# 114 Groups and Rings 2008–09 Suggested solutions to exercise set 4 ```114 Groups and Rings 2008–09
Suggested solutions to exercise set 4
March 3, 2009
24.2
([a]⊕[b])[c] = [a+b]c = [(a+b)c] = [ac+bc] = [ac]⊕[bc] = ([a][c])⊕([b][c]).
24.8 If a, b ∈ R with ab = ba then by Theorem 24.2,
a(−b) = −(ab) = −(ba) = (−b)a and (−a)(−b) = ab = ba = (−b)(−a).
24.12 Let (G, +) be the additive group of R (that is, G is an Abelian group; as a
set, G = R, and the group operation on G is the addition operation on R).
Let a, b, c ∈ R. Since R is an Abelian group under addition,
(a) the zero element of R is the identity element of the group G, so is unique
(by Theorem 5.1(a)).
(b) each element of G has a unique additive inverse by Theorem 5.1(b); this
is what we mean by the negative of an element of R.
(c) If a + b = a + c then b = c by Theorem 14.1(a).
(d) If b + a = c + a then b = c by Theorem 14.1(b).
(e) This is immediate from Theorem 14.1(c).
(f) By Theorem 14.1(d), −(−a) = a. By Theorem 14.1(e) and the commutativity of addition,
−(a + b) = (−b) + (−a) = (−a) + (−b).
(g) We saw this at the top of page 77.
24.15 We know that E is an Abelian group under addition; and
m ∗ (n ∗ k) = m ∗ ( 12 nk) = 12 m( 12 nk) = 14 mnk = 12 ( 12 mn)k = (m ∗ n) ∗ k
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so ∗ is associative. Also,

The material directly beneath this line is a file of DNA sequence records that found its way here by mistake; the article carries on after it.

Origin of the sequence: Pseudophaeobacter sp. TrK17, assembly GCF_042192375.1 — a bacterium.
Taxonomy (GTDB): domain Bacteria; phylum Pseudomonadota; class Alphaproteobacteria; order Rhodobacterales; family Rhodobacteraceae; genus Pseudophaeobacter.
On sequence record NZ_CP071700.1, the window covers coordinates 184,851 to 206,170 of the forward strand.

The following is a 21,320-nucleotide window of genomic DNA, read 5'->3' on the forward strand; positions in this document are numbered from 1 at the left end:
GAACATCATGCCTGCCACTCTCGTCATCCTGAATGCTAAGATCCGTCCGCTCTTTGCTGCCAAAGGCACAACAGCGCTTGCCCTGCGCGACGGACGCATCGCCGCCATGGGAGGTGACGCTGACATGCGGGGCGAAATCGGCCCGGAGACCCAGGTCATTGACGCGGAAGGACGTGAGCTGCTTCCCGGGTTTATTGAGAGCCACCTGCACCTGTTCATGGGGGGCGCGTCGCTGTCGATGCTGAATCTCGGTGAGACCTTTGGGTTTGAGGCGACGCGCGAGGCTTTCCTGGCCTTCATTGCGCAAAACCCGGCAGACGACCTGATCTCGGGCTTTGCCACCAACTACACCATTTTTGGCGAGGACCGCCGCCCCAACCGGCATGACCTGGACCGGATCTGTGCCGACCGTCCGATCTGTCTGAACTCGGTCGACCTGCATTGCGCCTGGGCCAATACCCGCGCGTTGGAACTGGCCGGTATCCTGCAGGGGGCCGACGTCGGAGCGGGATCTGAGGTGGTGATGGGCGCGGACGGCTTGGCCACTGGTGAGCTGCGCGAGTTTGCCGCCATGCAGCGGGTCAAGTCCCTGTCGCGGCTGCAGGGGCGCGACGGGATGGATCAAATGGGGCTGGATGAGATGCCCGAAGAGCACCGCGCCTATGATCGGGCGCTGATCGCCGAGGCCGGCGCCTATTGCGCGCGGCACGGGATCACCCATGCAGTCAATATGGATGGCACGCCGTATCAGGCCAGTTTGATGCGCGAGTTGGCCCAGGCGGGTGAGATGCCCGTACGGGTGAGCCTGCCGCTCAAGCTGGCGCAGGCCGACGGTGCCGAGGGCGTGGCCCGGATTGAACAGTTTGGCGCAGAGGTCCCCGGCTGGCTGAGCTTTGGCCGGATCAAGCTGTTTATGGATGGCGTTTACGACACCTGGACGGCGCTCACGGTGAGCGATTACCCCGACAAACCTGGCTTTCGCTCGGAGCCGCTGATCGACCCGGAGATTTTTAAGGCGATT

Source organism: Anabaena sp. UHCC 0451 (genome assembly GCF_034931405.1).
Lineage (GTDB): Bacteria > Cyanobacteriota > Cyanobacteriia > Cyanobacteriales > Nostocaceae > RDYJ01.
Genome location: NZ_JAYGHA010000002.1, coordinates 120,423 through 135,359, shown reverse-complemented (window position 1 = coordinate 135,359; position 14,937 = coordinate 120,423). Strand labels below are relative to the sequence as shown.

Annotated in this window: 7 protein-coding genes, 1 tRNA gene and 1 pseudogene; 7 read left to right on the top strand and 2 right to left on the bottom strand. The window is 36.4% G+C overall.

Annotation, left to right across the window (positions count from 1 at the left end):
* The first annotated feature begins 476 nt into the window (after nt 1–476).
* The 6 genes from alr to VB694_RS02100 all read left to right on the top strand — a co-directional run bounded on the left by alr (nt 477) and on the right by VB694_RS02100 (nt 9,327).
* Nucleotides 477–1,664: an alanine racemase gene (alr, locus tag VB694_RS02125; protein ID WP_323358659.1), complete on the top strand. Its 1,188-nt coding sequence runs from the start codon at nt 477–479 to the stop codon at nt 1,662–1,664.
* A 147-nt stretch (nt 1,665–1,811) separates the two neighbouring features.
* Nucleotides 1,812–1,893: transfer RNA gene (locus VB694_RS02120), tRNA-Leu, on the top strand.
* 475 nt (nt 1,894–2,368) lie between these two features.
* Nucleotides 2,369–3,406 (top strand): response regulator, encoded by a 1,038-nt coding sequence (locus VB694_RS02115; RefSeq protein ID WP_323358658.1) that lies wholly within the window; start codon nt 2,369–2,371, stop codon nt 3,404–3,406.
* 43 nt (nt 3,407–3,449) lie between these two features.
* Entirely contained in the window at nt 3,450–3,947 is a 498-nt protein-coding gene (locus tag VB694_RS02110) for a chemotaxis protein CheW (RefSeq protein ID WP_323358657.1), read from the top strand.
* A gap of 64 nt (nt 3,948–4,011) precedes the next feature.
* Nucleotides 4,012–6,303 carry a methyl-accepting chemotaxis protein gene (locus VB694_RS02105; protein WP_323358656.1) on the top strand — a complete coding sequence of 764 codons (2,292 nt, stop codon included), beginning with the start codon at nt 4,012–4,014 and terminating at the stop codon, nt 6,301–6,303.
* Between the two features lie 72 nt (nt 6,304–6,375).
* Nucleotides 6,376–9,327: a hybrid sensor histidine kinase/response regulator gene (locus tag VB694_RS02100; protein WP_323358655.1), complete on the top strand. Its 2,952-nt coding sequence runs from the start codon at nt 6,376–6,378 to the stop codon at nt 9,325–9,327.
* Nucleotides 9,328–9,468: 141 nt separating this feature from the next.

m ∗ (n + k) = 12 m(n + k) = 21 mn + 12 mk = (m ∗ n) + (m ∗ k)
and ∗ is commutative (since m ∗ n = 21 mn = 12 nm = n ∗ m) so
(n + k) ∗ m = m ∗ (n + k) = (m ∗ n) + (m ∗ k) = (n ∗ m) + (k ∗ m).
So the distributive laws hold. So (E, +, ∗) is a ring.
2 is a unit for this ring since for any n ∈ E,
n ∗ 2 = 2 ∗ n = 21 (2n) = n.
24.16 Using the distributive laws, for any a, b ∈ R we have
(a + b)(a − b) = a(a − b) + b(a − b) = a2 − ab + ba − b2 = a2 − b2 + (ba − ab).
So
∀a,b ∈ R : (a + b)(a − b) = a2 − b2
⇐⇒ ∀a, b ∈ R : a2 − ab + ba − b2 = a2 − b2
⇐⇒ ∀a, b ∈ R : −ab + ba = 0
⇐⇒ ∀a, b ∈ R : ba = ab
⇐⇒ R is commutative.
24.18 We know that A is an Abelian group under addition; and
a ∗ (b ∗ c) = 0 = (a ∗ b) ∗ c
so ∗ is associative. Also,
a ∗ (b + c) = 0 = 0 + 0 = (a ∗ b) + (a ∗ c) and
(a + b) ∗ c = 0 = 0 + 0 = (a ∗ c) + (b ∗ c).
So the distributive laws hold. So (A, +, ∗) is a ring.
24.22* First we check that (P(S), +) is an Abelian group.
Since the definition of A + B is unchanged by swapping A and B, we see that
+ is a commutative operation.
Note that ∅ ∈ P(S) and
A + ∅ = (A ∪ ∅) \ (A ∩ ∅) = A \ ∅ = A = ∅ + A.
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So ∅ is an identity for +.
By drawing a Venn diagram, it’s easy to see that
A + (B + C) = A \ (B ∪ C) ∪ B \ (C ∪ A) ∪ C \ (A ∪ B) .
Since the right hand side is unchanged if we permute A, B, C, we have
A + (B + C) = C + (A + B) = (A + B) + C.
So + is associative.
Also, A + A = A \ A = ∅ for each A ∈ P(S). So A is the inverse of A, for all
A ∈ P(S).
Since intersection is associative (again, this is easy to see from a Venn diagram
if you don’t know it already), it only remains to check distributivity. Drawing
a Venn diagram, we see that
AB +AC = (A∩(B ∪C))\(A∩B ∩C) = A∩ (B ∪C)\(B ∩C) = A(B +C).
Since intersection is commutative,
BA + CA = AB + AC = A(B + C) = (B + C)A.
So P(S) is a ring.
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